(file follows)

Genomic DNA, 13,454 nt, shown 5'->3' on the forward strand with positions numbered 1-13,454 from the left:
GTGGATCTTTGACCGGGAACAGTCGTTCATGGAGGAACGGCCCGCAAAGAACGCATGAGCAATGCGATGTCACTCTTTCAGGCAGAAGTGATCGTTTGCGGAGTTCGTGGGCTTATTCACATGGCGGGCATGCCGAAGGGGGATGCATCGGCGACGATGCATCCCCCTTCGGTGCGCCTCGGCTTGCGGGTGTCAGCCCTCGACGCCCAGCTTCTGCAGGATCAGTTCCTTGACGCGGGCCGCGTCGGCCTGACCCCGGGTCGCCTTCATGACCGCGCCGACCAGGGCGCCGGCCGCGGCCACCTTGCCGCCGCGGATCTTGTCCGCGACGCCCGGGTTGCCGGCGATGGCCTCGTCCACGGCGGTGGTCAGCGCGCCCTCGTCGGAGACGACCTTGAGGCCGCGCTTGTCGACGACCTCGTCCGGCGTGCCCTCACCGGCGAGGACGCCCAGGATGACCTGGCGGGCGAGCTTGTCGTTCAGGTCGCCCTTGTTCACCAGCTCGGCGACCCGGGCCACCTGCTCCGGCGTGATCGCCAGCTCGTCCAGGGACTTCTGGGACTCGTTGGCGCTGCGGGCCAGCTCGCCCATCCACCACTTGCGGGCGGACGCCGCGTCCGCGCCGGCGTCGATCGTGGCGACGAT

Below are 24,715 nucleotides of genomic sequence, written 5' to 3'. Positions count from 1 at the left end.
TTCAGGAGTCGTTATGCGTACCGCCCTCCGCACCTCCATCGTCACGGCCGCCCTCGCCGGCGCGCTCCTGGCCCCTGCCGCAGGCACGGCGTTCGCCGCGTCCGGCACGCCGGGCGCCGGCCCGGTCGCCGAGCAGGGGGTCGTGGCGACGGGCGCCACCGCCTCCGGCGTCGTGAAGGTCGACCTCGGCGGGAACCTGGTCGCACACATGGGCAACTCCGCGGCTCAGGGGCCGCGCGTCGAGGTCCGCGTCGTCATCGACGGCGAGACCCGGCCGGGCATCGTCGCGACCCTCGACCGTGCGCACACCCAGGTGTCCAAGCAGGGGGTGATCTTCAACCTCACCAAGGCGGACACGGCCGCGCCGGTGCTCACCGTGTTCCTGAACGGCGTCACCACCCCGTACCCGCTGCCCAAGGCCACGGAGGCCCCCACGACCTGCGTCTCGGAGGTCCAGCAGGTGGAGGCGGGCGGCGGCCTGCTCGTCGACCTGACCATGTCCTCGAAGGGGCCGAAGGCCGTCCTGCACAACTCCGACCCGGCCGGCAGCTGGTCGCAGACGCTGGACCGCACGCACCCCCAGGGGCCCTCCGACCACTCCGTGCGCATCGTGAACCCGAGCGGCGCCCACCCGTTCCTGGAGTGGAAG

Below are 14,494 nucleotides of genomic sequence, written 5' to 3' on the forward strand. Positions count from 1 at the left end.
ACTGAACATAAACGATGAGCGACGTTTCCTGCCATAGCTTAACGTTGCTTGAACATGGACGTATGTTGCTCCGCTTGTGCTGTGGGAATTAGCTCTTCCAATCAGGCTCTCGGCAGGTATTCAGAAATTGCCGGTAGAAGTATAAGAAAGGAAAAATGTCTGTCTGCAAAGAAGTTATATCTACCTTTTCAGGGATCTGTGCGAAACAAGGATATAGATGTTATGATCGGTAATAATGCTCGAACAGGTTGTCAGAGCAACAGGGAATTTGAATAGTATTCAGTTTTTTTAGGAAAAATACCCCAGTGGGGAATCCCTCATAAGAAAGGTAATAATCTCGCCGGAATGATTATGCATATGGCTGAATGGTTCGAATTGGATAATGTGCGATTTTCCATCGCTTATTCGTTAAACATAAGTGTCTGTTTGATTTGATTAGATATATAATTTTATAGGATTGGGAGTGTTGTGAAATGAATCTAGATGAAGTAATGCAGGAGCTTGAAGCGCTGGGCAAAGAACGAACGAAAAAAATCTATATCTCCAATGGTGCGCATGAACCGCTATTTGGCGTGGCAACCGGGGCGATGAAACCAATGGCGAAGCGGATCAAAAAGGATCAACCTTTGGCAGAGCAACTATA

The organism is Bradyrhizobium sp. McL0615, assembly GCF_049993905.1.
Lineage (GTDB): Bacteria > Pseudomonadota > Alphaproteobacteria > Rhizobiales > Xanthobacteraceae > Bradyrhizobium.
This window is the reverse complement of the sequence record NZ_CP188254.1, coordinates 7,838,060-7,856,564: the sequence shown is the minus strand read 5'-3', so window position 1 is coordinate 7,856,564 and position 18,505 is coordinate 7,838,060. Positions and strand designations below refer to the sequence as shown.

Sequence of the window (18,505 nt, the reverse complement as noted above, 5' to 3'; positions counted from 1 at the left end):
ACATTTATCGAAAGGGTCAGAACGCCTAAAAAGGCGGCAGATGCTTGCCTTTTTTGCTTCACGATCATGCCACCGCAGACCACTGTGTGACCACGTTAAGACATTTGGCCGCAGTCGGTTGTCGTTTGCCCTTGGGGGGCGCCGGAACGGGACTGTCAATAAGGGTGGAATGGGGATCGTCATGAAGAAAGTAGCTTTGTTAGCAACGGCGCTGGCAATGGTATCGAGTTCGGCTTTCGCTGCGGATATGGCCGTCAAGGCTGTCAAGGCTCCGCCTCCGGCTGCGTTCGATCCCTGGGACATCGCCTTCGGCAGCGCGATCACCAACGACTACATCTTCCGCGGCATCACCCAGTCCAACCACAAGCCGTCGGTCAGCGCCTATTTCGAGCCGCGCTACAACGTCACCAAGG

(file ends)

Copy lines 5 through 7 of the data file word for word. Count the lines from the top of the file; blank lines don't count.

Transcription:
Below are 14,494 nucleotides of genomic sequence, written 5' to 3' on the forward strand. Positions count from 1 at the left end.
ACTGAACATAAACGATGAGCGACGTTTCCTGCCATAGCTTAACGTTGCTTGAACATGGACGTATGTTGCTCCGCTTGTGCTGTGGGAATTAGCTCTTCCAATCAGGCTCTCGGCAGGTATTCAGAAATTGCCGGTAGAAGTATAAGAAAGGAAAAATGTCTGTCTGCAAAGAAGTTATATCTACCTTTTCAGGGATCTGTGCGAAACAAGGATATAGATGTTATGATCGGTAATAATGCTCGAACAGGTTGTCAGAGCAACAGGGAATTTGAATAGTATTCAGTTTTTTTAGGAAAAATACCCCAGTGGGGAATCCCTCATAAGAAAGGTAATAATCTCGCCGGAATGATTATGCATATGGCTGAATGGTTCGAATTGGATAATGTGCGATTTTCCATCGCTTATTCGTTAAACATAAGTGTCTGTTTGATTTGATTAGATATATAATTTTATAGGATTGGGAGTGTTGTGAAATGAATCTAGATGAAGTAATGCAGGAGCTTGAAGCGCTGGGCAAAGAACGAACGAAAAAAATCTATATCTCCAATGGTGCGCATGAACCGCTATTTGGCGTGGCAACCGGGGCGATGAAACCAATGGCGAAGCGGATCAAAAAGGATCAACCTTTGGCAGAGCAACTATA

The organism is Bradyrhizobium sp. McL0615, assembly GCF_049993905.1.